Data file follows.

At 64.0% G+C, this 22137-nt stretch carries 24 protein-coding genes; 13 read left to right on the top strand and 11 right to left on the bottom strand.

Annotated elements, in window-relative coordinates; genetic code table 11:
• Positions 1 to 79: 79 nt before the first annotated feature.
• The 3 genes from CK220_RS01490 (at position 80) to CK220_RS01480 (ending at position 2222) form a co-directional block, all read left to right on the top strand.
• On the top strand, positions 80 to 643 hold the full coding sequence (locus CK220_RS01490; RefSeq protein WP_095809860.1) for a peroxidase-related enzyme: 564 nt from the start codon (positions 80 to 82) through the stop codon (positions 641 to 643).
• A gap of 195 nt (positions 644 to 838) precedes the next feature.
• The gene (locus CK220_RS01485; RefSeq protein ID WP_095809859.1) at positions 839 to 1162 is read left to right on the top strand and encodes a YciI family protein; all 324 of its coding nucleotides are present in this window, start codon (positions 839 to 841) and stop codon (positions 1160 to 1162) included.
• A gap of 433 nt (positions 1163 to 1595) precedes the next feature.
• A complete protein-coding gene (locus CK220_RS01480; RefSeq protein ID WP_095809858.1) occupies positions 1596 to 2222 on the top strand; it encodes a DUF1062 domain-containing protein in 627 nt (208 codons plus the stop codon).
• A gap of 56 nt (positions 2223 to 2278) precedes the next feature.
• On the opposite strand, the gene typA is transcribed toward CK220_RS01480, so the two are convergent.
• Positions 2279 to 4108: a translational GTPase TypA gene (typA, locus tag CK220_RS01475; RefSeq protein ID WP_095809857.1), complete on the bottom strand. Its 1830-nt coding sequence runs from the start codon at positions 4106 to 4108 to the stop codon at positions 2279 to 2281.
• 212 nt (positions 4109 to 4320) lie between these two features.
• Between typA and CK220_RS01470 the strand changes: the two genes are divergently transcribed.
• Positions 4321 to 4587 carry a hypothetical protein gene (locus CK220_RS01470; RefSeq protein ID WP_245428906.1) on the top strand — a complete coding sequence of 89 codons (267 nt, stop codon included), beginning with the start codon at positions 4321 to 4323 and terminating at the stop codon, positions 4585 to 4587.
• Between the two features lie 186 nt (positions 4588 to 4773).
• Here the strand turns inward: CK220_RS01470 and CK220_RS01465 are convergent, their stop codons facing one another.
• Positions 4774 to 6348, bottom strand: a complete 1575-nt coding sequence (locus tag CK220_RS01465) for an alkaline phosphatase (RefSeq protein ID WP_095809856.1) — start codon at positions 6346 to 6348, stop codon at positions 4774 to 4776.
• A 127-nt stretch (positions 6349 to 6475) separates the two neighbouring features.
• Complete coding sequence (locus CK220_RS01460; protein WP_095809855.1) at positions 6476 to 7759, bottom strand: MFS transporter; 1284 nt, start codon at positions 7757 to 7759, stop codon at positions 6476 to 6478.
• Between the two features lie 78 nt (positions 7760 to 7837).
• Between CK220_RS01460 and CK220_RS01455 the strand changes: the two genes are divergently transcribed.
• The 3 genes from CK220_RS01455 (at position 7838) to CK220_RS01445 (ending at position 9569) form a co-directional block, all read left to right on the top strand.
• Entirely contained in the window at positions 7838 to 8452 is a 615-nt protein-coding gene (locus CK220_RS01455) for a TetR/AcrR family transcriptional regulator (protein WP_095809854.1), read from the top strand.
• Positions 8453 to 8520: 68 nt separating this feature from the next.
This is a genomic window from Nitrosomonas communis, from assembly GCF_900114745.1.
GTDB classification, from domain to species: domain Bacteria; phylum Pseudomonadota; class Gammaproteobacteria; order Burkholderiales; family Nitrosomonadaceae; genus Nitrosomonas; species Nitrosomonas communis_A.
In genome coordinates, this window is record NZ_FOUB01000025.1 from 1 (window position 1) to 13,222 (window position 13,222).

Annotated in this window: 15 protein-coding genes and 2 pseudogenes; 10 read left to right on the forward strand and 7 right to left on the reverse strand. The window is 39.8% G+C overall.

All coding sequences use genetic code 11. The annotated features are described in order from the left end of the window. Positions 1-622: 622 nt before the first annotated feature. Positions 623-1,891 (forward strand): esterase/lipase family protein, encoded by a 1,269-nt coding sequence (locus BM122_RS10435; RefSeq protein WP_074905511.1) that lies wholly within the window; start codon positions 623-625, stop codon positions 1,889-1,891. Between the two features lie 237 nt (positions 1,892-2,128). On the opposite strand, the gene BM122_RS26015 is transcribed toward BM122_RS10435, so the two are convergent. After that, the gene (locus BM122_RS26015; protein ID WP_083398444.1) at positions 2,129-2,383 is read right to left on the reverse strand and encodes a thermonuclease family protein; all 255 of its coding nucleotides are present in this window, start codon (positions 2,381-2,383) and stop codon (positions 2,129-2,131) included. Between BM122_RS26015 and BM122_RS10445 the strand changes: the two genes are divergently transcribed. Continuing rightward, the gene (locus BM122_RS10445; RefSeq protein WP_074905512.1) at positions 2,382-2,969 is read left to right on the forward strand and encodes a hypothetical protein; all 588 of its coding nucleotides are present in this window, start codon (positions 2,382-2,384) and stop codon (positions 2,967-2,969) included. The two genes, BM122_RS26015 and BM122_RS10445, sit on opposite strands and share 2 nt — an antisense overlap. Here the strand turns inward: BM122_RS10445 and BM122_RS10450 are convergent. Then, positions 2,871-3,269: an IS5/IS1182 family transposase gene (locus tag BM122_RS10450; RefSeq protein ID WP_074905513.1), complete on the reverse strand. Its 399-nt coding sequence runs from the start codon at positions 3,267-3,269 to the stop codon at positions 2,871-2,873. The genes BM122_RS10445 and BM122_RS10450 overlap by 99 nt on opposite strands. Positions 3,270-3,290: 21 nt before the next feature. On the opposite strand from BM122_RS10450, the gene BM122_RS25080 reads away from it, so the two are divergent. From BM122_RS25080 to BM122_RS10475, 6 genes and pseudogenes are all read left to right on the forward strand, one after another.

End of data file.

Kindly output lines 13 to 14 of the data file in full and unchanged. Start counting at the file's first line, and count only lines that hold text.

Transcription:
• 212 nt (positions 4109 to 4320) lie between these two features.
• Between typA and CK220_RS01470 the strand changes: the two genes are divergently transcribed.